Date of Award


Document Type

Campus Access Dissertation

Degree Name

Doctor of Philosophy (PhD)


Biology/Environmental Biology

First Advisor

Liam J. Revell

Second Advisor

Robert D. Stevenson

Third Advisor

Ron J. Etter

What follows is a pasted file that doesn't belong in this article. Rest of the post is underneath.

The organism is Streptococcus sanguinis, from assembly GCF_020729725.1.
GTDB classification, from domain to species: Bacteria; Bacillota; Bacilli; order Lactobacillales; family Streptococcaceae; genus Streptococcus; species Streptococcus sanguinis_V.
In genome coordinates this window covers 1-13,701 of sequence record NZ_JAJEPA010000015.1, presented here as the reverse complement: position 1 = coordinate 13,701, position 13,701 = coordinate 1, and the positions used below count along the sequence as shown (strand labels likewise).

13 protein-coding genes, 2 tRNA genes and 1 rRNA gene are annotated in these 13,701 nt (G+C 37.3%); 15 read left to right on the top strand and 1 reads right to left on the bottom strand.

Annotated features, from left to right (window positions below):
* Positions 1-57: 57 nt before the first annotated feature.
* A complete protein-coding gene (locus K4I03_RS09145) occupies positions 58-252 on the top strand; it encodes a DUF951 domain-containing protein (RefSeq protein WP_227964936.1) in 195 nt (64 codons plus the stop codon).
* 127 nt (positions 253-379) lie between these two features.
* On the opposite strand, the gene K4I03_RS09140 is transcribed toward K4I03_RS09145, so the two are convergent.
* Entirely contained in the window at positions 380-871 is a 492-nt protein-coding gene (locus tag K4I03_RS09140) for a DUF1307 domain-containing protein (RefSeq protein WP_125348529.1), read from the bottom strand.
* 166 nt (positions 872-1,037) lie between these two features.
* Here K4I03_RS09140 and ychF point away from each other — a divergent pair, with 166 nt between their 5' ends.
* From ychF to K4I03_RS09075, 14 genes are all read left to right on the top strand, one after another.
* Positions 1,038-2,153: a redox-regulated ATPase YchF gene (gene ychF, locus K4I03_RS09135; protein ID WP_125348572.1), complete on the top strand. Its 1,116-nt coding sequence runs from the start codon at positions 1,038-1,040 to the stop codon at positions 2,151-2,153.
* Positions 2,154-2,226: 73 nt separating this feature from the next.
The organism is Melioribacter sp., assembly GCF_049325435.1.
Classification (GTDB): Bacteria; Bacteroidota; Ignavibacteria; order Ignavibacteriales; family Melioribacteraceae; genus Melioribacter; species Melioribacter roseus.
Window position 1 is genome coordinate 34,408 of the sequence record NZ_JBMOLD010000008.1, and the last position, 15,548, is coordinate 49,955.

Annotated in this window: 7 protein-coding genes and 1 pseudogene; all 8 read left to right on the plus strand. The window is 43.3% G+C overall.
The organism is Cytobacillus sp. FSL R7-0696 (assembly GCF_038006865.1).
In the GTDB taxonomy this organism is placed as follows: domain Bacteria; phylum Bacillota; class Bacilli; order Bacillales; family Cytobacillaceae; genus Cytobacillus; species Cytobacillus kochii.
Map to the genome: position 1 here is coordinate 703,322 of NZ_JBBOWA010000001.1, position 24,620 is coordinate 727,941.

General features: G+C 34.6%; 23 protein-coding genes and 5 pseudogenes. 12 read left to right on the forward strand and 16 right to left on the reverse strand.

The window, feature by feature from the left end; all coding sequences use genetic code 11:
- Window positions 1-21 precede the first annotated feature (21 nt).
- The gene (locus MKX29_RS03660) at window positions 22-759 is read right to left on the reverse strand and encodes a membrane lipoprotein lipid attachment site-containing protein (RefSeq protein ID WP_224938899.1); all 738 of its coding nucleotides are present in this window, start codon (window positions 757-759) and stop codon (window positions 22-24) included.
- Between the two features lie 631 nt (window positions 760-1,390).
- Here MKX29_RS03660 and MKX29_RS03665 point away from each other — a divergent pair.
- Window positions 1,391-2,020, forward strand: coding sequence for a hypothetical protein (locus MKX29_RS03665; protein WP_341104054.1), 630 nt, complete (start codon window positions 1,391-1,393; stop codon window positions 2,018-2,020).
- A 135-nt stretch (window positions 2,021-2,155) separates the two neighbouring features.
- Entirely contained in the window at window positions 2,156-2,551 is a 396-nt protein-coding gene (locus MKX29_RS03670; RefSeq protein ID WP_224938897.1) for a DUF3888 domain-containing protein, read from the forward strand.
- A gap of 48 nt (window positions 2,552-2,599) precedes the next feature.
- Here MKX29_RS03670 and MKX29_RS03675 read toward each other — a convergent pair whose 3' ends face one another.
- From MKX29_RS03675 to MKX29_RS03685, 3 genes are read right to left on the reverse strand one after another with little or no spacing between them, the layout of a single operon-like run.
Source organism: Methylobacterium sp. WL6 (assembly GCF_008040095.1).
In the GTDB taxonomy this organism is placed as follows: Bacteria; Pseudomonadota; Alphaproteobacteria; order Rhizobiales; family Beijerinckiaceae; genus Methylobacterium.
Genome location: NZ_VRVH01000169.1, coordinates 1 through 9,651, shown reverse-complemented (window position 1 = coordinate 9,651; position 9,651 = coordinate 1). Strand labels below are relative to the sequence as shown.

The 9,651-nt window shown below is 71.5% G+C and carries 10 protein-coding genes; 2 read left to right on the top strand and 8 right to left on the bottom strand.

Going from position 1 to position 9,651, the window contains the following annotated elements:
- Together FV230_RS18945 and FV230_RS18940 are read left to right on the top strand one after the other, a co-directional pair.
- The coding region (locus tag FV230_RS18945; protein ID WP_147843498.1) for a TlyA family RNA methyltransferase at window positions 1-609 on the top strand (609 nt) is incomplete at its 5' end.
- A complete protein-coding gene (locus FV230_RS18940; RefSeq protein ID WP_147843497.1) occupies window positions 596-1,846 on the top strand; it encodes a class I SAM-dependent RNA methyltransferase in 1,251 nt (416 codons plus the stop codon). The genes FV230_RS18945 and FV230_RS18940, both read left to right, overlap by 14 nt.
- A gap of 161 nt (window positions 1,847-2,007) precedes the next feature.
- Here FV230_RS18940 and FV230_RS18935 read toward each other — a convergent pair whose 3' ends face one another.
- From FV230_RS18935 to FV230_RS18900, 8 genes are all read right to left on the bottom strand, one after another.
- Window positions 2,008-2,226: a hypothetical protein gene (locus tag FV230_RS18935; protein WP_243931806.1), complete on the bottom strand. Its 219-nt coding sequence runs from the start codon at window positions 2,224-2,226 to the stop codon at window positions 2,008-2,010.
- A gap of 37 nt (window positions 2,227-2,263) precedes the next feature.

Urbanization is a dimension of global change with significant ecological and evolutionary consequences that will continue to grow in its importance as we increasingly transform natural areas for our use. I hypothesize that urban persistent animals, specifically neotropical lizards in the genus Anolis (anoles), face novel selection pressures leading to shifts in habitat use and phenotype. In my dissertation, I first explore how the altered urban environment has impacted habitat use. I demonstrate that of two commonly encountered urban anoles in Puerto Rico, only one (Anolis cristatellus) exploits anthropogenic habitat where it is likely exposed to unique selective pressures as it expands its niche space. Among these altered selective pressures are predation and intraspecific competition, evidenced by differences in injury rates between environments. This in turn sets the stage for rapid adaptive change. I find that urban A. cristatellus show predictable and heritable shifts in functionally relevant traits between forest and urban populations and furthermore that these traits have consequences for locomotor performance in the urban environment. This helps provide a mechanistic understanding of the natural selection that is likely responsible for measured phenotypic changes between environments. Finally, I consider responses to urbanization from a broader perspective by examining the pattern of tolerance to urban areas across all Caribbean anoles. This final analysis indicates that species adapted to hotter and drier environments may be pre-adapted to urban environments and that related species share similar tolerance to urbanization. This could result in non-random species loss as urbanization progresses. In sum, my research sheds light on the complex ecological and evolutionary ways in which tropical lizards have responded and may be adapting to anthropogenic global change.


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